If I’ve been quite, it’s for lack of desire to keep beating around the bush, but the coincidence of these two articles from Discovery.com were too good to pass up for a littoralist such as myself. Bolstering the argument that humans evolved on the shoreline, this from “Neanderthal Greek Paradise Found” (May 22, 2013) by Jennifer Viegas:
“The Neanderthals seemed to have a particular fondness for tortoise meat. The shells -- from shellfish too -- mostly were all recycled into tools, such as implements for scraping.…
“Dental wear suggests that the Neanderthals enjoyed a varied diet consisting of seafood, meat, and plants.”
and this from "Prehistoric Dog Lovers Liked Seafood, Jewelry, Spirituality" by the same author (May 22, 2013):"
“‘Dog burials appear to be more common in areas where diets were rich in aquatic foods because these same areas also appear to have had the densest human populations and the most cemeteries,’ lead author Robert Losey, a University of Alberta anthropologist, told Discovery News.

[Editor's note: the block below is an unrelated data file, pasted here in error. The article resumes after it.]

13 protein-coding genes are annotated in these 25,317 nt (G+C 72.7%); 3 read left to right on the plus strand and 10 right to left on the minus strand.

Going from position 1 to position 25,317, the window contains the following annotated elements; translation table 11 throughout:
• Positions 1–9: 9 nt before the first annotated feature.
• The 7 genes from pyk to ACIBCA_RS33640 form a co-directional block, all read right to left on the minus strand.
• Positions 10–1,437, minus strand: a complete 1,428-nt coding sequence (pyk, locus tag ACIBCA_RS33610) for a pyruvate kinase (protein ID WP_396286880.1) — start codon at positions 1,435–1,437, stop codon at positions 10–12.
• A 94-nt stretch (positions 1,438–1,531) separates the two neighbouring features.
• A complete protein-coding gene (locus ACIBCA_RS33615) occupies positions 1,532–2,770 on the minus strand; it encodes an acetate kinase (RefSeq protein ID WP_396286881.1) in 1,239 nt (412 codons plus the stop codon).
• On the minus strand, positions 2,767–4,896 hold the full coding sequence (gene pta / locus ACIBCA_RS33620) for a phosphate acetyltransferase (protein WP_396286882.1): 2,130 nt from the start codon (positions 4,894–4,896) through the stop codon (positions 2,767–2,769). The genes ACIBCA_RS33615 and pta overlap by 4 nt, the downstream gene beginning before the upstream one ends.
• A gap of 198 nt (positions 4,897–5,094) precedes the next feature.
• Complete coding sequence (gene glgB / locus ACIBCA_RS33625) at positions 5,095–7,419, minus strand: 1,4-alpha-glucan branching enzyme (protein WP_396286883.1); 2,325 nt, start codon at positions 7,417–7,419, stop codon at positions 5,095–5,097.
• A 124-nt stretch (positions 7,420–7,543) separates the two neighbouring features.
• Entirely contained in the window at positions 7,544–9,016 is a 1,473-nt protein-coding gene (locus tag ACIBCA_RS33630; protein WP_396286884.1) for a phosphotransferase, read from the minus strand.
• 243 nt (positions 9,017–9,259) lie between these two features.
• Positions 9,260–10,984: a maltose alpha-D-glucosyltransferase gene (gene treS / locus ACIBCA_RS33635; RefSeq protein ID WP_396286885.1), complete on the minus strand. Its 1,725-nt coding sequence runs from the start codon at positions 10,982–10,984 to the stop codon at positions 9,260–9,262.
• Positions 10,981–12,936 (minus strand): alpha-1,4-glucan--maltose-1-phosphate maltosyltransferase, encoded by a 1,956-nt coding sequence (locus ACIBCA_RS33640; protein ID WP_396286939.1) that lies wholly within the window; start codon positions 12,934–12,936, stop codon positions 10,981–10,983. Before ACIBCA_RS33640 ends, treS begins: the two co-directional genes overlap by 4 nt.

“‘If the practice of burying dogs was solely related to their importance in procuring terrestrial game, we would expect to see them in the Early Holocene (around 9,000 years ago), when human subsistence practices were focused on these animals,’ Losey continued. ‘Further, we would expect to see them in later periods in areas where fish were never really major components of the diet and deer were the primary focus, but they are rare or absent in these regions.’”